JOE: He shoved his cock inside me and humped me, three times. Then he turned me over, like a sack of potatoes. Then he humped me five times in the arse...
SELIGMAN: ...Three and five, those are fibonacci numbers...
Nymphomaniac Vol. I(Von Trier, 2013)
In 1966, an experiment was carried out to see if classical conditioning could be used to condition a boot fetish.
Three male students were selected who responded with some degree of erection when shown slides of sexually provocative women. A picture of a pair of black knee-length female boots, which did not evoke such a response, was then shown to each subject immediately before the pin-ups. This procedure was repeated eighteen times during each of several sessions. According to the theory of conditioning, the neutral stimulus of the boots should in time become associated with the reward provided by the pin-ups. This is what happened, since after thirty or so pairings, each of the subjects began to respond with erections to the boots”. (Cashmore, Mullan, 1983, p. 53)
This technique, coupled with experimodern music procedures may allow us a way to gain back our sexual agency and take back control of our desire. We can behaviourally condition ourselves to become aroused by any object or idea. When combined with the type of random procedures pioneered by Cage, we can create a sexuality whose randomness catapults us out of the predictable, and forms a radically reconfigured psychosexual nexus for the basis of our art, preventing the incoming ontological crisis of indeterminacy and improvisation.30
This gaining hold of our sexuality is much more than simply the creation of a new sexual practice, such as “iFondling”31, which is ultimately only the articulation of a technological fetishism and the technological abstraction of an existing practice of analogue fondling and sexting, not a paradigm shift in the construction of desire itself. Similarly “fountaining”32 or “hipping”33, though extreme, are simply the age-old mixture of sex, pain and violence.34
Although the set-theoretical, combinatoric and aleatoric techniques that produced much of the experimodern music of the twentieth century have now reached a point of exhaustion (audible in the deepsighs and apathetic smatterings of polite hand flagellation following performances of most new works), they may be of use in combating the encroachment of Big Data on human agency. Even as we design more sophisticated models for our music, 20th Century Music's retirement is into our lives.
The manipulation of our behaviour that will occur as the amount of data about us increases, and themodels for it become more sophisticated, could be countered by using randomness and formalism to provide anomalies in the data, skewing the data, and thus, the models. But, more importantly, this is a randomness and formalism that we choose to introduce.
An imperviousness to the encroachment of Big Data can come from the addition of randomness and formalism on two levels: Firstly, the introduction of anomalies into the data at the point of collection to skew it and prevent our behaviour from being quantified. Secondly, the introduction of randomness and formalism into life at the level of living itself. Through the application of these types of techniques from experimodern music, we provide a framework of structure and controlled randomness that insulates us from possible manipulations of our behaviour, as we have already constrained it under a system of our design. This is the composition of life – an idea far more profound than another fucking solo piano piece.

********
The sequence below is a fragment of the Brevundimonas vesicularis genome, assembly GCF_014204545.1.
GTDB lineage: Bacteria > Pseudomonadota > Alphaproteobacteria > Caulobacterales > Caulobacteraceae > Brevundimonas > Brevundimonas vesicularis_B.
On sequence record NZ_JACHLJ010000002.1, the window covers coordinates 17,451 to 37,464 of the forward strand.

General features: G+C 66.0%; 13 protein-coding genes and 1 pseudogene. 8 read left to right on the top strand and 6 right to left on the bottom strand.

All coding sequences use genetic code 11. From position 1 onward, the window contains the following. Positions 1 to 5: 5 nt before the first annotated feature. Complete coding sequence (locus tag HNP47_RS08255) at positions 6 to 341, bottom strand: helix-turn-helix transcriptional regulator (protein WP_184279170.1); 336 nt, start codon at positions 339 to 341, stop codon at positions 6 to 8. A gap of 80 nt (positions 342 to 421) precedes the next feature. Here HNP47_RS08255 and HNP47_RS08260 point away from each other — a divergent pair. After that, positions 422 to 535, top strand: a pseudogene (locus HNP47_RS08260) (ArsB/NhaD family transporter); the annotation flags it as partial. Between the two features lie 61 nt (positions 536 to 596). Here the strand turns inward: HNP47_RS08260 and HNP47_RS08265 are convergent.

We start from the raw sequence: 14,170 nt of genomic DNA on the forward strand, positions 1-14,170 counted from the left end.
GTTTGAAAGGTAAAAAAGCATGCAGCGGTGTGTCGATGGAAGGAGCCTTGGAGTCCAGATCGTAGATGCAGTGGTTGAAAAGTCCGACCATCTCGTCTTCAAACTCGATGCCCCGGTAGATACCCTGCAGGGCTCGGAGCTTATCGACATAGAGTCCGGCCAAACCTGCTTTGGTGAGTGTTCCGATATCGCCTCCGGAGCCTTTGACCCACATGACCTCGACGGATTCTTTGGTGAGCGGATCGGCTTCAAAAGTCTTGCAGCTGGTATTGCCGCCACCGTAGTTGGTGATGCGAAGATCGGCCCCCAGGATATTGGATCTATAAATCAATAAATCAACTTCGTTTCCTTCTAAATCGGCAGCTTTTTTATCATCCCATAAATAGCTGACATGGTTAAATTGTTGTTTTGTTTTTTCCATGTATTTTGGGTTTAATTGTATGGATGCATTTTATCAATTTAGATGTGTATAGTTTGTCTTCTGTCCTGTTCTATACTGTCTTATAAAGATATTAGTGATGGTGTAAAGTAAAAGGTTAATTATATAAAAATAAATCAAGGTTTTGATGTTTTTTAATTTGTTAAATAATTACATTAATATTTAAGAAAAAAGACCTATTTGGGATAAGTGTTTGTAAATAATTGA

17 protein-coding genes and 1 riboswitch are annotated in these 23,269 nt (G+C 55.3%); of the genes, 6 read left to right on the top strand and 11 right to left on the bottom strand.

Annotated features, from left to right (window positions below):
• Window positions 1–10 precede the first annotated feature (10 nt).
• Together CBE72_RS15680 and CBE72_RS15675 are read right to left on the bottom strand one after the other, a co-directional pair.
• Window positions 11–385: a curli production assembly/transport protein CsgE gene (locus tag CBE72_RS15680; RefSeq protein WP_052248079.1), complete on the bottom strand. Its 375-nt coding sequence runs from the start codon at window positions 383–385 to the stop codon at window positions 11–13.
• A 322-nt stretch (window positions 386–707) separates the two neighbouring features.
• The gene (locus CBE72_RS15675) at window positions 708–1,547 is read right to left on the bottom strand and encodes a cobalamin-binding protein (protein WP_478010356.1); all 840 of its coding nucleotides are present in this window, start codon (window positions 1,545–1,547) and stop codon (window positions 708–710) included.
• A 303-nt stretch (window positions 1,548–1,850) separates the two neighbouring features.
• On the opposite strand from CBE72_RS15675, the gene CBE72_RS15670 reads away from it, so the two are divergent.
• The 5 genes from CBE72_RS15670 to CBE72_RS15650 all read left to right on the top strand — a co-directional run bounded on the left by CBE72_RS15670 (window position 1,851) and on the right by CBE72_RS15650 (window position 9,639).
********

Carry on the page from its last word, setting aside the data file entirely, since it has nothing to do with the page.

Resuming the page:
30 Gramsci understood the connection between sexuality and the creation of work – I have a further elaboration on these ideas in the essay What Is New About New Fordismin The New Fordist Manifesto, found on pages 10-22 here: [http://aces.ricercata.org/newfordism/index.php?publications=gemak-full-docu]
31 A sexual practicein which someone uses their cameraphone to take a picture of their hand and send it to somebody else, who will then send back a photo of the part of their body they would want that hand to touch – this dynamic is repeated multiple times, typically becoming more explicit each time.
32 “Fountaining” is a technique whereby a woman lies naked on a bed placed in the centre of a large room, whilst her partner runs as fast as possible around her for several minutes. When her partner's heart-rate and blood-pressure is at maximum a small incision is cut in one of their arteries, causing a high-pressured fountain of blood to eject, which is then directed onto the woman's clitoris.
33 The extreme sexual practice of cutting open the leg, un-connecting of the top of the femur from the hip-bone and the use of any orifice as a new acetabulum.
34 A violence which has musical implications, as research as shown that people who acted in physical synchrony with each other were more statistically more likely to engage in aggressive behaviour, and destructive behaviour at the behest of authority figures (Wiltermuth, 2011, 2012). Seeing as physical synchrony is present in both music making and sexual intercourse, this could help explain each's inherent violence.